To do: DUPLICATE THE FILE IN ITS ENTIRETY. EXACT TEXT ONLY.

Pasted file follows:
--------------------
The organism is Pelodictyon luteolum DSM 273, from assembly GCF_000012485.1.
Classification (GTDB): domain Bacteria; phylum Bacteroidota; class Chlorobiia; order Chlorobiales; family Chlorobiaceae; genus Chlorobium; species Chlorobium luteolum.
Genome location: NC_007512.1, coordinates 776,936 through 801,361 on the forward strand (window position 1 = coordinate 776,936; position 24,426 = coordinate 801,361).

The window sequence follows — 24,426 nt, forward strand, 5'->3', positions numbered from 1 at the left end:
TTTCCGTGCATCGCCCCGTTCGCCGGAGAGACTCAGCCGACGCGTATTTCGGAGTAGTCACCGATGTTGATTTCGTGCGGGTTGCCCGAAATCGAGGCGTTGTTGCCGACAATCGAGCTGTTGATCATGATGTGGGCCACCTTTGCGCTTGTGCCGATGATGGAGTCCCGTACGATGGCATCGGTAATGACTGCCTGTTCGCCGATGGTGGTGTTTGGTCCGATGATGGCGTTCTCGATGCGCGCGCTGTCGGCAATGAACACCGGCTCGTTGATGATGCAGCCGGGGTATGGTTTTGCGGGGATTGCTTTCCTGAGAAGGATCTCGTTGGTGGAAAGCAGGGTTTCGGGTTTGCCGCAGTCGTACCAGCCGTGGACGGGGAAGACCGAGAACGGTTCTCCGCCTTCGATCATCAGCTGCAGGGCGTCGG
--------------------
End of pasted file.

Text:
The organism is Pelodictyon luteolum DSM 273, from assembly GCF_000012485.1.
Classification (GTDB): domain Bacteria; phylum Bacteroidota; class Chlorobiia; order Chlorobiales; family Chlorobiaceae; genus Chlorobium; species Chlorobium luteolum.
Genome location: NC_007512.1, coordinates 776,936 through 801,361 on the forward strand (window position 1 = coordinate 776,936; position 24,426 = coordinate 801,361).

The window sequence follows — 24,426 nt, forward strand, 5'->3', positions numbered from 1 at the left end:
TTTCCGTGCATCGCCCCGTTCGCCGGAGAGACTCAGCCGACGCGTATTTCGGAGTAGTCACCGATGTTGATTTCGTGCGGGTTGCCCGAAATCGAGGCGTTGTTGCCGACAATCGAGCTGTTGATCATGATGTGGGCCACCTTTGCGCTTGTGCCGATGATGGAGTCCCGTACGATGGCATCGGTAATGACTGCCTGTTCGCCGATGGTGGTGTTTGGTCCGATGATGGCGTTCTCGATGCGCGCGCTGTCGGCAATGAACACCGGCTCGTTGATGATGCAGCCGGGGTATGGTTTTGCGGGGATTGCTTTCCTGAGAAGGATCTCGTTGGTGGAAAGCAGGGTTTCGGGTTTGCCGCAGTCGTACCAGCCGTGGACGGGGAAGACCGAGAACGGTTCTCCGCCTTCGATCATCAGCTGCAGGGCGTCGG